[Word count: 496. Approximate read time: 2 minutes]
Whenever I visit my hometown, my mother does not let me leave until she prays for me. It’s always been that way since the mid-80s when she got good and saved. That means whether dropping me off at elementary school or releasing me to the freeways so I could get back home to Los Angeles, it’s still the same thing. I would have to pad my travel time by about 5 or 10 minutes for Mom.
There is a very singular way her hand shakes when Mom prays for me. It’s not violent, or over the top. It’s just the slightest bit stronger than the magnitude felt when you lean against the dryer on its final spin cycle. It’s actually kind of relaxing. In any case, I can see it coming on as she reaches up to place her hand on my forehead.
If I didn’t know her well, I might think it was a put-on to dramatize the prayer. That’s no act. It’s been consistent throughout, which gives it credence. Fakeries reveal themselves over time.
These days, I moonlight as a skeptic. But I wonder about that. There must be something real to it. And I wonder what it is. Continue reading
[Word count: 839. Approximate read time: 3 minutes]
Lately whenever I hear “you said,” I pocket it away, like a child does a shiny object found. At the emotional climax of Karate Kid, Jaden Smith pleads earnestly, “You said when life knocks you down we can choose to get back up. Well I’m trying to get back up! Why won’t you help me?” Something pinged in me.
It called to mind Jaden’s mom in A Low Down Dirty Shame who, caught by an angry and villainous Charles S. Dutton, reminds him innocently, “now, you said that you wouldn’t hurt me!” Ping again.
Jessica Reedy’s “Marching On” opens with the lyric, “Thought my mistakes would change the way you love me, but I remember you said you’d never leave, you’d never go.” Resounding ping.
I caught the pattern. Hearing others’ pleas for fairness and promises kept was echoing the silence of my own. As things in life periodically turn bleak, I wonder, “God are you still going to keep your promises?” Continue reading
Posted in Faith
- Tagged authority, belief, Christianity, control, doubt, faith, fatalism, Jada Pinkett Smith, Jaden Smith, Jessica Reedy, Karate Kid, Marching On, sovereignty
[Word count: 718. Approximate read time: 2-3 minutes]
In order to set up some background, I need permission to be narcissistic for a moment. Okay, here it goes. I am smart. It’s one of few things I know, and rarely doubt. I haven’t received a Mensa invitation, but I know I have an uncanny ability to comprehend complex concepts that don’t come so easily to most. While other children might have been hearing “you’re so special,” “you’re so pretty,” or “you’re so cool,” I was hearing, “oh, he’s so smart, so advanced!”
Intelligence is part of my identity. I’m known for it and, to an extent, it defines me. I’m thankful for it, but it seems to have a downside. I’ve long held that I had the ability to reason my way out of my faith. I think the two may be mutually exclusive.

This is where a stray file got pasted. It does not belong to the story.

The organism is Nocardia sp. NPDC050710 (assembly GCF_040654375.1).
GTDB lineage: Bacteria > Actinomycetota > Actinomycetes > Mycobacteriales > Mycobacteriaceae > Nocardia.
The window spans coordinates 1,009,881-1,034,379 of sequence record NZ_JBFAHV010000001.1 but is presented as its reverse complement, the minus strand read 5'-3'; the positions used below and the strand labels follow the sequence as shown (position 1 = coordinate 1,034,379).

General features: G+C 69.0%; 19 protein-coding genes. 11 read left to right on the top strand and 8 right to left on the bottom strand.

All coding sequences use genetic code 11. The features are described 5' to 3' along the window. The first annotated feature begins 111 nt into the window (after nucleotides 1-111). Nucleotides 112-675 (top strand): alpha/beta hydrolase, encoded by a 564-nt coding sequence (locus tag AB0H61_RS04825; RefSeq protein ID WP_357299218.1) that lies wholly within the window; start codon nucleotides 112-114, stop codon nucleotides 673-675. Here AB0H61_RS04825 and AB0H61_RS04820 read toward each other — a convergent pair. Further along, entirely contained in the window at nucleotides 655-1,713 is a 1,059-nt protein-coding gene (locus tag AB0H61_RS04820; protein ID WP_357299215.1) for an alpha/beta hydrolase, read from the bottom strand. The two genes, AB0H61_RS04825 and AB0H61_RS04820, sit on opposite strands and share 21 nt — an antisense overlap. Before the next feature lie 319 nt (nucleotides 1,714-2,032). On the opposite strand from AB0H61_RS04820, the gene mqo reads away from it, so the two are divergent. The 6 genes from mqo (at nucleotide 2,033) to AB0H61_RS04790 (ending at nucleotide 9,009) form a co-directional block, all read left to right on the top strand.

[Word count: 814. Approximate read time: 3 minutes]
We’re still together. But sitting at opposite ends of the couch though. Not saying much to each other as we go in, out, and about the house. Sharing the same bed, but not touching. Going to church together, but not making eye contact. The honeymoon phase is over. Being together doesn’t give us the tingles anymore.
It’s been some time since we were on the same page. We’ve each made independent decisions that met with disagreement from the other. Some days I wonder exactly who I married. I’m not as attracted as I was at the start. I roll my eyes a lot now. I sigh hard and breathe out troubled subtext until our living space smells of it. One might say our relationship is strained.
When the dissonance between us gets so loud that I can’t stand to be in the same room, I wonder where we went wrong. People said we would always be together. We started off so strong. Couples have said they wanted to be like us. Yet now there’ve been several months though—I don’t know how far back to start counting—when I have not been the happiest in this relationship. It’s not looking so great right now.
But I remember our song:
“In the middle of the madness
When the time is running out and you’re left alone
All I want is you to know that
It’s strong still
Can’t pull us apart
Nothing can come
Nothing can pull us apart… can come between us.”
I don’t know when it officially became our song, but whenever I hear Sade’s “Nothing Can Come Between Us,” I think of Jesus and I. I envision us as a newlywed couple having a first dance in front of so many witnesses. They have sworn to hold us to our vows. He’s the groom; I’m his bride. The contract says “until death do us part,” but even then… Continue reading
[Word count: 620. Approximate read time: 2-3 minutes]
“Here’s my plea
I want to see your face, feel your warm embrace,
And lay here like a child
In your loving arms, where I’m safe from harm,
And the sorrow fades away.”
—Crystal Lewis, “Like a Child”
Just woke up from a bad dream where I had to relive when my Papa told me he was dying. A friend suggested I re-read the blog I wrote about it. In that story I remember how, from a place of ignorance, God swept in and rescued me before calamity could crash in on top of me. That all took place when I was still 19.
I turn 33 on Tuesday. A lot changes in 13 years. I’m more skeptical than I was as a young adult, a little world weary in places. I believe less readily than I once did. My once-shiny faith is a little dog-eared and yellowish now. It’s like a sun-beaten rubber band, dried and showing cracks. I fear if I stretch it to believe, it may snap.